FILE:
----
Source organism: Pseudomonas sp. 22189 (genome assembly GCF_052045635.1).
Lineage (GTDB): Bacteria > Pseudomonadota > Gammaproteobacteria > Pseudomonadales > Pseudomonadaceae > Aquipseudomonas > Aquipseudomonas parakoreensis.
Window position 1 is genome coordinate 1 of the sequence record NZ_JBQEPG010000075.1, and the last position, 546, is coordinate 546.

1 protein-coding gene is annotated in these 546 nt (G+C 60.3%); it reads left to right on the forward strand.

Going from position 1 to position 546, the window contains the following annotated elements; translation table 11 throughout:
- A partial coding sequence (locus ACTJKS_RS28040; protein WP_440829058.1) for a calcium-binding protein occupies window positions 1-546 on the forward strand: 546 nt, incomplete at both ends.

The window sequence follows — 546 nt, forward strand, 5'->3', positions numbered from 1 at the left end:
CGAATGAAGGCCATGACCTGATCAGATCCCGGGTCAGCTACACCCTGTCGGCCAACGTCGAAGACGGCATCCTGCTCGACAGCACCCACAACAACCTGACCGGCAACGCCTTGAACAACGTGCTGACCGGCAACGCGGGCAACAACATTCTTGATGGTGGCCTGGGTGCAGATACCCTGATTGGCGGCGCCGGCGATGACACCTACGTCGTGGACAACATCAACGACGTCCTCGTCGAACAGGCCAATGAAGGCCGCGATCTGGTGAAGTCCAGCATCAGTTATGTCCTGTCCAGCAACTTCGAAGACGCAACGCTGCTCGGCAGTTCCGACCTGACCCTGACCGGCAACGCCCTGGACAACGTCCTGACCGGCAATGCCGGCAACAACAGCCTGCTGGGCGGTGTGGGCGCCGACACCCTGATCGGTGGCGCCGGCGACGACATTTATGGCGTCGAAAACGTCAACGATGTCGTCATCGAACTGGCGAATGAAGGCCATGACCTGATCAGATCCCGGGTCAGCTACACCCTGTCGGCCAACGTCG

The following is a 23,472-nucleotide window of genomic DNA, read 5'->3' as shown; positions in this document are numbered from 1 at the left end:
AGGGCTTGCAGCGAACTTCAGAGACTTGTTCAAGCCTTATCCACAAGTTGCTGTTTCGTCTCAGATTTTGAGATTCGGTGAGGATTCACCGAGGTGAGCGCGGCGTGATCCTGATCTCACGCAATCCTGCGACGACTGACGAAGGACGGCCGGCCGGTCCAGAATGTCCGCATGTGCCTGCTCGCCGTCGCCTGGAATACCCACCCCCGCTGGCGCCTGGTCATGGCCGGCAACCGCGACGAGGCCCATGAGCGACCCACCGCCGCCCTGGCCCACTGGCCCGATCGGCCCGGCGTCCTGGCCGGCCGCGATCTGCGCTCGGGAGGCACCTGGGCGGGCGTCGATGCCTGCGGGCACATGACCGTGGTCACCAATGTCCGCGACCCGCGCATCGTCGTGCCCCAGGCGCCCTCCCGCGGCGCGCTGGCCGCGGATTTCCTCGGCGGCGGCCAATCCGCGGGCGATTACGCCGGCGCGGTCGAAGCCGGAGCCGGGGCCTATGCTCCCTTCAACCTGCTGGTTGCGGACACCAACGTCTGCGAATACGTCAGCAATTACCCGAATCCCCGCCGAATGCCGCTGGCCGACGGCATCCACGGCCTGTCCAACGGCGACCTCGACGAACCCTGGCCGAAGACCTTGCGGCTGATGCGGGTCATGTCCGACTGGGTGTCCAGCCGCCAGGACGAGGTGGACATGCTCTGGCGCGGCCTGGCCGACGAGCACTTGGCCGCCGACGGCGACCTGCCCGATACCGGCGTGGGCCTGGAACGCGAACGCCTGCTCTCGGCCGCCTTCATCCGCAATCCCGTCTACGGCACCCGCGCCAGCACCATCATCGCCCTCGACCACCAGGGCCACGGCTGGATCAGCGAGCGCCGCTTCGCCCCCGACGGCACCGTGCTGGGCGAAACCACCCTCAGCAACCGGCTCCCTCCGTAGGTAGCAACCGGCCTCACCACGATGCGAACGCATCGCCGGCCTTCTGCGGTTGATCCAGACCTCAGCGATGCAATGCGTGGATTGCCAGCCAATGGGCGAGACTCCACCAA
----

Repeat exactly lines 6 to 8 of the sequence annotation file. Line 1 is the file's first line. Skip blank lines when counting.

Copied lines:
- A partial coding sequence (locus ACTJKS_RS28040; protein WP_440829058.1) for a calcium-binding protein occupies window positions 1-546 on the forward strand: 546 nt, incomplete at both ends.

The window sequence follows — 546 nt, forward strand, 5'->3', positions numbered from 1 at the left end:
CGAATGAAGGCCATGACCTGATCAGATCCCGGGTCAGCTACACCCTGTCGGCCAACGTCGAAGACGGCATCCTGCTCGACAGCACCCACAACAACCTGACCGGCAACGCCTTGAACAACGTGCTGACCGGCAACGCGGGCAACAACATTCTTGATGGTGGCCTGGGTGCAGATACCCTGATTGGCGGCGCCGGCGATGACACCTACGTCGTGGACAACATCAACGACGTCCTCGTCGAACAGGCCAATGAAGGCCGCGATCTGGTGAAGTCCAGCATCAGTTATGTCCTGTCCAGCAACTTCGAAGACGCAACGCTGCTCGGCAGTTCCGACCTGACCCTGACCGGCAACGCCCTGGACAACGTCCTGACCGGCAATGCCGGCAACAACAGCCTGCTGGGCGGTGTGGGCGCCGACACCCTGATCGGTGGCGCCGGCGACGACATTTATGGCGTCGAAAACGTCAACGATGTCGTCATCGAACTGGCGAATGAAGGCCATGACCTGATCAGATCCCGGGTCAGCTACACCCTGTCGGCCAACGTCG